The FreeBSD make.conf file
If you are like me, then you compile all of your software using the ports collection rather than use precompiled packages. You also probably recompile the kernel periodically to take advantage of new features or to patch a critical vulnerability that was reported.
One thing you can do to improve the performance and behavior of your ports is to update /etc/make.conf. This is where you can tell the compiler which optimizations should be used or what options should be used by default for various ports. This file also impacts the compilation of both the kernel and the ports so in one place, you can have a big impact on your system.
Below is an example make.conf that can be used for many systems:
CPUTYPE?=nocona CFLAGS= -O2 -pipe -fno-strict-aliasing COPTFLAGS= -O2 -pipe -funroll-loops -ffast-math -fno-strict-aliasing KERNCONF= SERVER GENERIC OPTIMIZED_CFLAGS= YES BUILD_OPTIMIZED= YES WITH_CPUFLAGS= YES WITHOUT_DEBUG= YES WITH_OPTIMIZED_CFLAGS= YES NO_PROFILE= YES BUILD_STATIC= YES
The CPUTYPE variable tells gcc to optimize generated binary code for specified processor. In this case I am using Core I7 processor architecture and "nocona" is the correct CPUTYPE to use. You may want to use "pentium4" on a typical Intel P4 CPU. A list of possible CPUTYPE values can be found in the sample make.conf file located at /usr/share/examples/etc/make.conf.
The CFLAGS variable indicates what parameters should be passed to gcc compiler when compiling typical programs such as ports or when building the whole operating system (i.e. buildworld process). I have been using this for a few years now and I haven't experienced any issues in generated binaries.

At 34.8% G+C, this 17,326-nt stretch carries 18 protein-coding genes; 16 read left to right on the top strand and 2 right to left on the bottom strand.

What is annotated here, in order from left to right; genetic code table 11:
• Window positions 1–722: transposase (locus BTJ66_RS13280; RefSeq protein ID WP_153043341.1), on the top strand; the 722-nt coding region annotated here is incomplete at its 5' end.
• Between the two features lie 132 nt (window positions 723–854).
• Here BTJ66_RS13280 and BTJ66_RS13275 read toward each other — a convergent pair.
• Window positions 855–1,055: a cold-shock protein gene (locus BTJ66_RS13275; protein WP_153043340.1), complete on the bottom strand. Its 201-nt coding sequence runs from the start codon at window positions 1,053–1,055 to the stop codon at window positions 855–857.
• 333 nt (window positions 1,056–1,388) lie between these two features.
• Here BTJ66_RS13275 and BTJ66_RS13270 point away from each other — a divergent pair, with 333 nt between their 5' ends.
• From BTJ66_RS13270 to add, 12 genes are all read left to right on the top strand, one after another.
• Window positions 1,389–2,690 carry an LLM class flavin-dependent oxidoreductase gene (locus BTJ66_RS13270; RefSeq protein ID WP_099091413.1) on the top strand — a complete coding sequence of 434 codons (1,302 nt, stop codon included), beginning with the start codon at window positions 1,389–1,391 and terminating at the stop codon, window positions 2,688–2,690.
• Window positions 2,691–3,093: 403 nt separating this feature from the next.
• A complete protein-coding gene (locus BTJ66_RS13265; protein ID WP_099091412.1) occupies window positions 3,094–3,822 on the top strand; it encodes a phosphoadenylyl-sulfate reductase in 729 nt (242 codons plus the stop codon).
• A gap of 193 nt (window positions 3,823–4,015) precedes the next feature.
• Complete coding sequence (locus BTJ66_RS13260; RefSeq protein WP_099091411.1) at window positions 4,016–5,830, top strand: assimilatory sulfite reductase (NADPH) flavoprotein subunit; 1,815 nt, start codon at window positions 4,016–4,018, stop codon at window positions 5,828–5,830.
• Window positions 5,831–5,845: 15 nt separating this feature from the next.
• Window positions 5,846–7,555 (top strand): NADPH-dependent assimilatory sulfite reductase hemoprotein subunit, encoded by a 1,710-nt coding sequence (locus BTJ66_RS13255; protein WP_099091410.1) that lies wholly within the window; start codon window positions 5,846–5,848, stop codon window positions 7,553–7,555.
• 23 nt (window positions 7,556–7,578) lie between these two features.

The COPTFLAGS variables only applies to kernel builds. So if you need special compiler optimization for kernel, this is the variable you should consider using.
The KERNCONF tells system to compile one or more kernels based on the existing configuration files. In this example I have two kernels, first is GENERIC which is the default kernel file and exists in all systems by default and the other is the customized kernel configuration file called SERVER that I use on my typical servers. Both kernels will be built when running make kernel. The first will be installed and used as the default kernel.
Everything else here is some defaults to be used mostly for ports. They can be found by looking into ports Makefile or the default make.conf file at /usr/share/examples/etc/make.conf.
Some other options I use in my /etc/make.conf include:
NO_LPR= YES NO_NIS= YES CUPS_OVERWRITE_BASE= YES # SASL (cyrus-sasl v2) sendmail build flags... SENDMAIL_CFLAGS=-I/usr/local/include/sasl -DSASL SENDMAIL_LDFLAGS=-L/usr/local/lib SENDMAIL_LDADD=-lsasl2 # Adding to enable alternate port (smtps) for sendmail... SENDMAIL_CFLAGS+= -D_FFR_SMTP_SSL WITH_NVIDIA_GL=YES WITH_NVIDIA=YES WITHOUT_NOUVEAU=YES
I use CUPS to print with instead of the FreeBSD LPR system. I don't use NIS or NIS+. The SENDMAIL lines let me use SASL for SMTP authentication. I use the proprietary NVIDIA driver and finally, the NOUVEAU line allowed me to get the later version of Mesa3d and libdrm per /usr/ports/UPDATING:
20100207: AFFECTS: users of Mesa3D libraries and x11-drivers/xf86-video-nouveau AUTHOR: nork@FreeBSD.org If you want to use Mesa3D 7.6.1 and libdrm 2.4.17 rather than 7.4.4 and 2.4.12, you must define WITHOUT_NOUVEAU global macro, at least, enabled on graphics/libGL*, graphics/libglut, graphics/dri, graphics/mesa-demos, and graphics/libdrm. And please give up using x11-drivers/xf86-video-nouveau.
I hope this helps and please let me know if you have any questions.